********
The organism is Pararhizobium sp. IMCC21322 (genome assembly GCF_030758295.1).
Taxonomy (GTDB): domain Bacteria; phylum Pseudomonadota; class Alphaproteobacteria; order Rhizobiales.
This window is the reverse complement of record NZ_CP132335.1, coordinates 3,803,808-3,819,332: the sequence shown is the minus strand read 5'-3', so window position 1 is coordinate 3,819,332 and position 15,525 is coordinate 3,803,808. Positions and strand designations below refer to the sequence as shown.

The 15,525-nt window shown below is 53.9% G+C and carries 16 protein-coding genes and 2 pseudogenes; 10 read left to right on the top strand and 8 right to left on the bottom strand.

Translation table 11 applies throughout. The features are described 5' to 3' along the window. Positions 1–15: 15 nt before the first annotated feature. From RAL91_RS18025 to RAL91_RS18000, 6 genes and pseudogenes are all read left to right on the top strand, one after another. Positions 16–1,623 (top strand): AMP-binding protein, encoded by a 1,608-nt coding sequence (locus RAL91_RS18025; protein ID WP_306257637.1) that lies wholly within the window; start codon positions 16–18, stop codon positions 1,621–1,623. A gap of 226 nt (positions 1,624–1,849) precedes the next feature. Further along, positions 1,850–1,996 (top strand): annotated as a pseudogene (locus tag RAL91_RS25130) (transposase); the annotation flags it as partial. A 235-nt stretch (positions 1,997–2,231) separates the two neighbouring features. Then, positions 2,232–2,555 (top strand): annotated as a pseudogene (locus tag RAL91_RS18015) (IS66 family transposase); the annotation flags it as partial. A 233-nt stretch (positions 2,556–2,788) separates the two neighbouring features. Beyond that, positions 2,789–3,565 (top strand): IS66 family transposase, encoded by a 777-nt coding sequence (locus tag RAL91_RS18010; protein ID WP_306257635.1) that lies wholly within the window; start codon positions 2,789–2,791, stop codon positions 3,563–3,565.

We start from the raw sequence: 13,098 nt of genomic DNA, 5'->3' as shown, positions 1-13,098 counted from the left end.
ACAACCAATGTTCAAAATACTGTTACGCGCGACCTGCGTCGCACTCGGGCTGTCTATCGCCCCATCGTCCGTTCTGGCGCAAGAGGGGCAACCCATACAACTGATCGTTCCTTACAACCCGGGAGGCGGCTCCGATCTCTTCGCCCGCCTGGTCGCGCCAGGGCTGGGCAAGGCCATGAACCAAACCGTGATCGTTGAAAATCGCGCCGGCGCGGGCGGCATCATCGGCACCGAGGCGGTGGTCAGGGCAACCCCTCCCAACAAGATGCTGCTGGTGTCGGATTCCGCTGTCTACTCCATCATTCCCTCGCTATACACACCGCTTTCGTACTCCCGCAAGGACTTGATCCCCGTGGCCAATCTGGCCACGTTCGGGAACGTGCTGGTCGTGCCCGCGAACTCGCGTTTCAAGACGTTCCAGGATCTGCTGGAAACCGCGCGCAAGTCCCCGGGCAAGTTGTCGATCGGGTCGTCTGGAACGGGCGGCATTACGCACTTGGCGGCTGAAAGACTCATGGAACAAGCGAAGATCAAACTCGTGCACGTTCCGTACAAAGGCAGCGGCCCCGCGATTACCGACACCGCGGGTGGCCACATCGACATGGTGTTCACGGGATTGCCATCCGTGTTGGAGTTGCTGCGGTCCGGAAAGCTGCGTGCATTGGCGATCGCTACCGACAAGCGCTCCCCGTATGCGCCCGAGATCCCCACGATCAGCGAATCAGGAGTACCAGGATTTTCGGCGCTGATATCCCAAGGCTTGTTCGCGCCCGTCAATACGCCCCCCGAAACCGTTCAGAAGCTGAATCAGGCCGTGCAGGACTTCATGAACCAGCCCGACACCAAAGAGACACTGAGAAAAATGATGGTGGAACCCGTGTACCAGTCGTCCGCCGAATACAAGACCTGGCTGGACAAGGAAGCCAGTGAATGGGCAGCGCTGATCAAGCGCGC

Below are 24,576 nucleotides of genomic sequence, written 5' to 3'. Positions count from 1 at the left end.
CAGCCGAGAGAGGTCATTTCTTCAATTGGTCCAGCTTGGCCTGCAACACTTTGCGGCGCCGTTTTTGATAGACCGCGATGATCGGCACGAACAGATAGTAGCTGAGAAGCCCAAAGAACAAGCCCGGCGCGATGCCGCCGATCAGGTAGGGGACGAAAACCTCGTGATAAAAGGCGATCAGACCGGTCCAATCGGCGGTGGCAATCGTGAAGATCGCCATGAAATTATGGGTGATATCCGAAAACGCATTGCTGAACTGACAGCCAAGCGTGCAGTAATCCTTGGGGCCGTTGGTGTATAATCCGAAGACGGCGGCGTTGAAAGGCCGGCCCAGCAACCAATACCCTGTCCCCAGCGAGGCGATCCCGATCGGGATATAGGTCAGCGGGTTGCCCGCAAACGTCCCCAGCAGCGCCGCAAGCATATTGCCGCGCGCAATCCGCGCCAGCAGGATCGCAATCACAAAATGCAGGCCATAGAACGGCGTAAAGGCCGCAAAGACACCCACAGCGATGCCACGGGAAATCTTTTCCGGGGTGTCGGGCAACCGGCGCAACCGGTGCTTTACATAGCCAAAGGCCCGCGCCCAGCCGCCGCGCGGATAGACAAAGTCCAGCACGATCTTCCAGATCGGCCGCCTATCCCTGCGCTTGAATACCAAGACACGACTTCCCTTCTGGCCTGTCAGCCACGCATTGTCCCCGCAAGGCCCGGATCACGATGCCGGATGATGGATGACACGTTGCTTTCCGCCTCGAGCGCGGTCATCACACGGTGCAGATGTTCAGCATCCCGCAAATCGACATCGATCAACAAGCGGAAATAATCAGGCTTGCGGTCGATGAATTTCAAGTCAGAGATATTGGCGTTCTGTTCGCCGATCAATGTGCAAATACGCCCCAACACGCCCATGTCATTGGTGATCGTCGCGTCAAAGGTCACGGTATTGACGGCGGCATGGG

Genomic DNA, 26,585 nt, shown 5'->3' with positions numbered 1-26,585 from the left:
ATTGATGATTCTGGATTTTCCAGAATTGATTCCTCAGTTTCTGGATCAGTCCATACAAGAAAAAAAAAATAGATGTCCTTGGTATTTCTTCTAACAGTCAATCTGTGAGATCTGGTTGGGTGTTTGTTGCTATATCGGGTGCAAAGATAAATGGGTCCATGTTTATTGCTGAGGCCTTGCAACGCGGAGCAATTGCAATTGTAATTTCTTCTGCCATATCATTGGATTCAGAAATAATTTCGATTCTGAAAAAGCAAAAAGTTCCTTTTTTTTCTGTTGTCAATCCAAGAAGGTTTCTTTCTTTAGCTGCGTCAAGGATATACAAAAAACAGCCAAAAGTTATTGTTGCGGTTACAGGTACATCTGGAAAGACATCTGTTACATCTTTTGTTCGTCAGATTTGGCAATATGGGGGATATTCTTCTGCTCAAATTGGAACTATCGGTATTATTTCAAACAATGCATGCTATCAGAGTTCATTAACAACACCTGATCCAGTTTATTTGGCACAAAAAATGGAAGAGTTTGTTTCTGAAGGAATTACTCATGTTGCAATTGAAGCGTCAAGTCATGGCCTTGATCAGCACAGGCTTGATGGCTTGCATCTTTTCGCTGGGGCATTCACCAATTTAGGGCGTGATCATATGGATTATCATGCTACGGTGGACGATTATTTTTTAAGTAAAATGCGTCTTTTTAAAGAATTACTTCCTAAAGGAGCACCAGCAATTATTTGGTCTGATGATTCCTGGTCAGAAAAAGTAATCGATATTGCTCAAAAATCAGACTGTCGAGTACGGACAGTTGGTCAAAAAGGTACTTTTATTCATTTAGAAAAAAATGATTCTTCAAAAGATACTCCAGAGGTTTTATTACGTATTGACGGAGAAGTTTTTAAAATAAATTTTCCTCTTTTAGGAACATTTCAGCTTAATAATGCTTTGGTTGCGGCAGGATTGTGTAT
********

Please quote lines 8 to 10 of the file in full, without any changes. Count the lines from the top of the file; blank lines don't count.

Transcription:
Below are 24,576 nucleotides of genomic sequence, written 5' to 3'. Positions count from 1 at the left end.
CAGCCGAGAGAGGTCATTTCTTCAATTGGTCCAGCTTGGCCTGCAACACTTTGCGGCGCCGTTTTTGATAGACCGCGATGATCGGCACGAACAGATAGTAGCTGAGAAGCCCAAAGAACAAGCCCGGCGCGATGCCGCCGATCAGGTAGGGGACGAAAACCTCGTGATAAAAGGCGATCAGACCGGTCCAATCGGCGGTGGCAATCGTGAAGATCGCCATGAAATTATGGGTGATATCCGAAAACGCATTGCTGAACTGACAGCCAAGCGTGCAGTAATCCTTGGGGCCGTTGGTGTATAATCCGAAGACGGCGGCGTTGAAAGGCCGGCCCAGCAACCAATACCCTGTCCCCAGCGAGGCGATCCCGATCGGGATATAGGTCAGCGGGTTGCCCGCAAACGTCCCCAGCAGCGCCGCAAGCATATTGCCGCGCGCAATCCGCGCCAGCAGGATCGCAATCACAAAATGCAGGCCATAGAACGGCGTAAAGGCCGCAAAGACACCCACAGCGATGCCACGGGAAATCTTTTCCGGGGTGTCGGGCAACCGGCGCAACCGGTGCTTTACATAGCCAAAGGCCCGCGCCCAGCCGCCGCGCGGATAGACAAAGTCCAGCACGATCTTCCAGATCGGCCGCCTATCCCTGCGCTTGAATACCAAGACACGACTTCCCTTCTGGCCTGTCAGCCACGCATTGTCCCCGCAAGGCCCGGATCACGATGCCGGATGATGGATGACACGTTGCTTTCCGCCTCGAGCGCGGTCATCACACGGTGCAGATGTTCAGCATCCCGCAAATCGACATCGATCAACAAGCGGAAATAATCAGGCTTGCGGTCGATGAATTTCAAGTCAGAGATATTGGCGTTCTGTTCGCCGATCAATGTGCAAATACGCCCCAACACGCCCATGTCATTGGTGATCGTCGCGTCAAAGGTCACGGTATTGACGGCGGCATGGG

Genomic DNA, 26,585 nt, shown 5'->3' with positions numbered 1-26,585 from the left: